This brief notice hardly does justice to Zadeh’s wide-ranging, yet lucidly argued and eloquently written, treatment of the Qur’an in Persian and the Persianate world. We may hope that his nuanced and imaginative study draws attention to this long-neglected subject and inspires new scholarly research in this area in the future.

© International Qur’anic Studies Association, 2013. All rights reserved.

On Qur’anic Studies and ‘Ulum al-Qur’an

By Emran El-Badawi

The Qur’an is not merely the scripture that gave birth to Islamic Tradition but also–in the words of the late Nasr Hamid Abu Zayd (d. 2010)–a “discursive text.” Its eloquence, argumentation and history engaged generations of Muslim scholars who dedicated numerous monographs and essays to different studies on the Qur’an. early scholars meticulously studied their scripture’s grammar (i’rab), rhetoric (balaghah) and loan words (mu’arrabat); they also documented its earliest codices (masahif), variant readings (qira’at), and wrote mammoth tomes on exegesis (tafsir).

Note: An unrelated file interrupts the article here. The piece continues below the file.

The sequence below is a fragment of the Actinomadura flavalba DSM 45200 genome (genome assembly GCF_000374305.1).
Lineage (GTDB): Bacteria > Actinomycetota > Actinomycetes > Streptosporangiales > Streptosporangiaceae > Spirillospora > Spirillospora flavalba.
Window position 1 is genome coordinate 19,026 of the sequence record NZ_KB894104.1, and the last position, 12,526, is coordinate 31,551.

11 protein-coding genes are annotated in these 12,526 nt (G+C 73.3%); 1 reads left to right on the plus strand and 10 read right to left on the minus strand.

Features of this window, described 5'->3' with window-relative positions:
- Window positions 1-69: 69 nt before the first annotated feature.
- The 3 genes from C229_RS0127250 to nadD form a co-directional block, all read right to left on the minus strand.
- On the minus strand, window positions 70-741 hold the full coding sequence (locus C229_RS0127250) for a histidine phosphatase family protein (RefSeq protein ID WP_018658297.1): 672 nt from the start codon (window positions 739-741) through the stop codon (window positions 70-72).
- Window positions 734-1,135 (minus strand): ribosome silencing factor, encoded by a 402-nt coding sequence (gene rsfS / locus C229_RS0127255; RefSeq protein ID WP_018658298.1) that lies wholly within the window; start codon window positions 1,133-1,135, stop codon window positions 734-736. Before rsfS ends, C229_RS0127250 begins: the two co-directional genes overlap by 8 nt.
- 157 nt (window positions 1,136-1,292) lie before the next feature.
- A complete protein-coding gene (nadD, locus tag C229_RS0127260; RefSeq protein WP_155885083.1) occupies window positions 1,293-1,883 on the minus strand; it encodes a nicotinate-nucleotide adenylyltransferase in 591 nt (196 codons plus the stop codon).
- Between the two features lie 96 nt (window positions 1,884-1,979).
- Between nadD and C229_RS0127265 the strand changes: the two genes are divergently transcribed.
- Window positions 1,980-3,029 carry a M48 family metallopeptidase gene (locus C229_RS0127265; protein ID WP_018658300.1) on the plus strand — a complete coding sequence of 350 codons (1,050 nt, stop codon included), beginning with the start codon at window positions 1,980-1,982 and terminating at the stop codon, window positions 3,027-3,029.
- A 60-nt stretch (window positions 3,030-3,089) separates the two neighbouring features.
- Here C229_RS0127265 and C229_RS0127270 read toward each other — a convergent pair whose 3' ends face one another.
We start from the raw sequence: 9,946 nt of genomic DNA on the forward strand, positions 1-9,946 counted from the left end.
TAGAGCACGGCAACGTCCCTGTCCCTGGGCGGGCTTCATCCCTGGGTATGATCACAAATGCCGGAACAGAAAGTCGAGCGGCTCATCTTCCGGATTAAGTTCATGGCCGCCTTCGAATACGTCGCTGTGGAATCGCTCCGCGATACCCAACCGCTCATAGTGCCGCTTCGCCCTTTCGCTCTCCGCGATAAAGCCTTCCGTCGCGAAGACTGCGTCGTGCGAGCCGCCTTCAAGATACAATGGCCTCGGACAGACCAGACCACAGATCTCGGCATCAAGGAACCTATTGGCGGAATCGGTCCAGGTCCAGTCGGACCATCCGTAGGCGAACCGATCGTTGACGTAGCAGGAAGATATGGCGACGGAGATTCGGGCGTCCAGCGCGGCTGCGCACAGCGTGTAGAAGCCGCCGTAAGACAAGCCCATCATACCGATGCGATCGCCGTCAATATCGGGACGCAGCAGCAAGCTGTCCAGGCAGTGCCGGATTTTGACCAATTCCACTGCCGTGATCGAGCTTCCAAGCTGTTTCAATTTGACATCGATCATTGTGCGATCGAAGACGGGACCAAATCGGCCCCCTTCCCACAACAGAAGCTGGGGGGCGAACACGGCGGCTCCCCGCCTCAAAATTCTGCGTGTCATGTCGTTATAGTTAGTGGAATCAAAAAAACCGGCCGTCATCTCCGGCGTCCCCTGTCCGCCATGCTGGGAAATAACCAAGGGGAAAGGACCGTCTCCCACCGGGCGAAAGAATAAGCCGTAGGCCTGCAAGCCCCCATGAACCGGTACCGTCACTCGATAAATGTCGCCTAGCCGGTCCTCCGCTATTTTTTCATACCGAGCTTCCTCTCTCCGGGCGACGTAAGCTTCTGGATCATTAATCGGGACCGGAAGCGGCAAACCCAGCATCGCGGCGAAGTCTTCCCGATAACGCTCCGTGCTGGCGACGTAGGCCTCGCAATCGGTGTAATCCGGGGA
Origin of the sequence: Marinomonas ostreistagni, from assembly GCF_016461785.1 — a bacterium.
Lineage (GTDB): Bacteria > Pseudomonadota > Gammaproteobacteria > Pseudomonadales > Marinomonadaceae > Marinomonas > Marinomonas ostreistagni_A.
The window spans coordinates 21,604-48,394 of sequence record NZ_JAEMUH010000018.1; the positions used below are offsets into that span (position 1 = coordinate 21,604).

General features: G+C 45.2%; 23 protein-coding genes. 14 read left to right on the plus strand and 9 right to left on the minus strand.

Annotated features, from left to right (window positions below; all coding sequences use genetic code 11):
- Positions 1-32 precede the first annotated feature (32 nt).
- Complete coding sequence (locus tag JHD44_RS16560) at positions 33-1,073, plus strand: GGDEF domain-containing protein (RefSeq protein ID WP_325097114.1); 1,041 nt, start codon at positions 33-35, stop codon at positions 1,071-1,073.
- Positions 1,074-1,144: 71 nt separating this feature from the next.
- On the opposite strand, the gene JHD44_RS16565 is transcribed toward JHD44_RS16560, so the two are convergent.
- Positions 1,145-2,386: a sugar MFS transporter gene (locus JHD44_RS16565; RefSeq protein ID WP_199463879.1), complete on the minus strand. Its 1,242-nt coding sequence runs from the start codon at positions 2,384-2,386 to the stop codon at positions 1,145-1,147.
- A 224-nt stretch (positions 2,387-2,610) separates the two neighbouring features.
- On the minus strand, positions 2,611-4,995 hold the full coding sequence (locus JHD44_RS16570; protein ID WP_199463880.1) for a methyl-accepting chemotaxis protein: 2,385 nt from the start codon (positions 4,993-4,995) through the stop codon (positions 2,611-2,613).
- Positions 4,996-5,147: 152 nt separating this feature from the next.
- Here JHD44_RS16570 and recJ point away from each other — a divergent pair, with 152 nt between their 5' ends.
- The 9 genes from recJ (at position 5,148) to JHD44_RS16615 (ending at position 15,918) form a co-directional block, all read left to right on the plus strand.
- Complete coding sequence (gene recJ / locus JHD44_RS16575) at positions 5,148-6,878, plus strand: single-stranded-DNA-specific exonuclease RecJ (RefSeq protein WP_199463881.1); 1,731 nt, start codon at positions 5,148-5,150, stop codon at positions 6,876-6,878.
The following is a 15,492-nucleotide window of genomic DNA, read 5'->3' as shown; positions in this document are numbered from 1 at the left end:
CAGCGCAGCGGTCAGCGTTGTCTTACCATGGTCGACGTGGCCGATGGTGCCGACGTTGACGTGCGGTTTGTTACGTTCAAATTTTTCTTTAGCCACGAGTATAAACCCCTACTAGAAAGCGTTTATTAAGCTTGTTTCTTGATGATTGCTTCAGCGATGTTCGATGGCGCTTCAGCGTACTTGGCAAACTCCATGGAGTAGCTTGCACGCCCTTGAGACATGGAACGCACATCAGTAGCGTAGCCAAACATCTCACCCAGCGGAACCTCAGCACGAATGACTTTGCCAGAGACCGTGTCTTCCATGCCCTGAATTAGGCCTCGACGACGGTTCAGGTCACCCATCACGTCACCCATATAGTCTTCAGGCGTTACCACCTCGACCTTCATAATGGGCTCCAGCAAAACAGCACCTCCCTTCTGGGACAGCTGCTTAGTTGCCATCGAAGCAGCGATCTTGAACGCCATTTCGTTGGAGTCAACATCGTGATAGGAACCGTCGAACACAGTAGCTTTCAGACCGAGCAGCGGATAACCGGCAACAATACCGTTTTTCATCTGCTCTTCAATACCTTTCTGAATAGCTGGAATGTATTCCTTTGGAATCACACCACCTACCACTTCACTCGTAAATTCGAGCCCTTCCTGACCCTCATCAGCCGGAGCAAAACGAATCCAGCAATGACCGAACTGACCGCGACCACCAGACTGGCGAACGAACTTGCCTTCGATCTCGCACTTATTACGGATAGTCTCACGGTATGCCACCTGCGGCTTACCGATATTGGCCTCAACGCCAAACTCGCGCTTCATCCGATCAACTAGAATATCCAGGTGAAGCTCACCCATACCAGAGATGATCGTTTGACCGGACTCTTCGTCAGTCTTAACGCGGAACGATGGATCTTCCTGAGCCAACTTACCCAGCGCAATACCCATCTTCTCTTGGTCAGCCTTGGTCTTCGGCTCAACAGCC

Within the field of exegesis alone there is a good deal of variety. Among other exegetical works, Muhammad b. Jarir al-Tabari’s famous Tafsir (3/10th century) uses prophet stories, insights from the earliest generation of Muslims (like ‘Abdulah b. Abbas; d. 68/687) and his own personal insights on matters of language to elucidate the verses of the Qur’an. Along similar lines Abu Bakr b. al-‘Arabi’s Ahkam al-qur’an has an unmistakably juridical flavor, as does Mahmud b. ‘Umar al-Zamakhshari’s Kashshaf a subtly Mu’tazili one (both 6th/12th century). The efflorescence of different academic fields of Qu’anic study lead to a great deal of specialization, divergence and variety.